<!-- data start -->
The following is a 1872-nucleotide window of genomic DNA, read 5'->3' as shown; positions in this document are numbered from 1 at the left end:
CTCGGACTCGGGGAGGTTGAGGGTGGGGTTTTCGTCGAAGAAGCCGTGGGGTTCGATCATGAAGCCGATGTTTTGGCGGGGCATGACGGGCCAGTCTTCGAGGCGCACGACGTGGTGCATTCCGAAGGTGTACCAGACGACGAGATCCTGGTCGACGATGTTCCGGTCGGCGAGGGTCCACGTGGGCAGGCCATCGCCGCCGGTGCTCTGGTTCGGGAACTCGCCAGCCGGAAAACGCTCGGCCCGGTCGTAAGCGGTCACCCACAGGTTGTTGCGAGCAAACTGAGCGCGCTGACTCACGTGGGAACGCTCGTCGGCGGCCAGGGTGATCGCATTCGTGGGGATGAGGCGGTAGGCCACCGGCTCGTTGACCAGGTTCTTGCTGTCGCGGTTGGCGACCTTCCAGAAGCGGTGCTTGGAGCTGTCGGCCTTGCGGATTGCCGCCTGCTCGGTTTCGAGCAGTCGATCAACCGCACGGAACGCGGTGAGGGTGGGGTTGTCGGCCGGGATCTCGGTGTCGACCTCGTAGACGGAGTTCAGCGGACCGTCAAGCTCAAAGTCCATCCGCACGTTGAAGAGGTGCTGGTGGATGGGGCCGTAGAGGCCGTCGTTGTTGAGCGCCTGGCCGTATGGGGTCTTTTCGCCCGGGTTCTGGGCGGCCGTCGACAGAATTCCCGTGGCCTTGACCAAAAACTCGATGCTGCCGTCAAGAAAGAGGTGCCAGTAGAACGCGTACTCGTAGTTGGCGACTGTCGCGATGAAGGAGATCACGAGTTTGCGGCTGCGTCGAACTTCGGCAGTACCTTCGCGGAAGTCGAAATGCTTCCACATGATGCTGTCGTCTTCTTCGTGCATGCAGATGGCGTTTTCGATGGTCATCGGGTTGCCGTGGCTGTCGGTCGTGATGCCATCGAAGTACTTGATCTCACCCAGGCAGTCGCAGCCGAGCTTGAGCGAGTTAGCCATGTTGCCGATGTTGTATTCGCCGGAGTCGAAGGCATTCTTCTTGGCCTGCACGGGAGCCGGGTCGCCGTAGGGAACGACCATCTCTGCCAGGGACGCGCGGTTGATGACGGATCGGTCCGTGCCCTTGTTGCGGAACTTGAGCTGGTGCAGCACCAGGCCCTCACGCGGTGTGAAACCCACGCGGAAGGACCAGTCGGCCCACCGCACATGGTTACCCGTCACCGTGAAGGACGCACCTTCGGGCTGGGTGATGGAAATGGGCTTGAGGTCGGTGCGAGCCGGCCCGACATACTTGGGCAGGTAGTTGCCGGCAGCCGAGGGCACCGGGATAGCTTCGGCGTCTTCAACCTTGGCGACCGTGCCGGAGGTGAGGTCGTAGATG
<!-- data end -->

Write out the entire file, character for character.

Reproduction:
The following is a 1872-nucleotide window of genomic DNA, read 5'->3' as shown; positions in this document are numbered from 1 at the left end:
CTCGGACTCGGGGAGGTTGAGGGTGGGGTTTTCGTCGAAGAAGCCGTGGGGTTCGATCATGAAGCCGATGTTTTGGCGGGGCATGACGGGCCAGTCTTCGAGGCGCACGACGTGGTGCATTCCGAAGGTGTACCAGACGACGAGATCCTGGTCGACGATGTTCCGGTCGGCGAGGGTCCACGTGGGCAGGCCATCGCCGCCGGTGCTCTGGTTCGGGAACTCGCCAGCCGGAAAACGCTCGGCCCGGTCGTAAGCGGTCACCCACAGGTTGTTGCGAGCAAACTGAGCGCGCTGACTCACGTGGGAACGCTCGTCGGCGGCCAGGGTGATCGCATTCGTGGGGATGAGGCGGTAGGCCACCGGCTCGTTGACCAGGTTCTTGCTGTCGCGGTTGGCGACCTTCCAGAAGCGGTGCTTGGAGCTGTCGGCCTTGCGGATTGCCGCCTGCTCGGTTTCGAGCAGTCGATCAACCGCACGGAACGCGGTGAGGGTGGGGTTGTCGGCCGGGATCTCGGTGTCGACCTCGTAGACGGAGTTCAGCGGACCGTCAAGCTCAAAGTCCATCCGCACGTTGAAGAGGTGCTGGTGGATGGGGCCGTAGAGGCCGTCGTTGTTGAGCGCCTGGCCGTATGGGGTCTTTTCGCCCGGGTTCTGGGCGGCCGTCGACAGAATTCCCGTGGCCTTGACCAAAAACTCGATGCTGCCGTCAAGAAAGAGGTGCCAGTAGAACGCGTACTCGTAGTTGGCGACTGTCGCGATGAAGGAGATCACGAGTTTGCGGCTGCGTCGAACTTCGGCAGTACCTTCGCGGAAGTCGAAATGCTTCCACATGATGCTGTCGTCTTCTTCGTGCATGCAGATGGCGTTTTCGATGGTCATCGGGTTGCCGTGGCTGTCGGTCGTGATGCCATCGAAGTACTTGATCTCACCCAGGCAGTCGCAGCCGAGCTTGAGCGAGTTAGCCATGTTGCCGATGTTGTATTCGCCGGAGTCGAAGGCATTCTTCTTGGCCTGCACGGGAGCCGGGTCGCCGTAGGGAACGACCATCTCTGCCAGGGACGCGCGGTTGATGACGGATCGGTCCGTGCCCTTGTTGCGGAACTTGAGCTGGTGCAGCACCAGGCCCTCACGCGGTGTGAAACCCACGCGGAAGGACCAGTCGGCCCACCGCACATGGTTACCCGTCACCGTGAAGGACGCACCTTCGGGCTGGGTGATGGAAATGGGCTTGAGGTCGGTGCGAGCCGGCCCGACATACTTGGGCAGGTAGTTGCCGGCAGCCGAGGGCACCGGGATAGCTTCGGCGTCTTCAACCTTGGCGACCGTGCCGGAGGTGAGGTCGTAGATG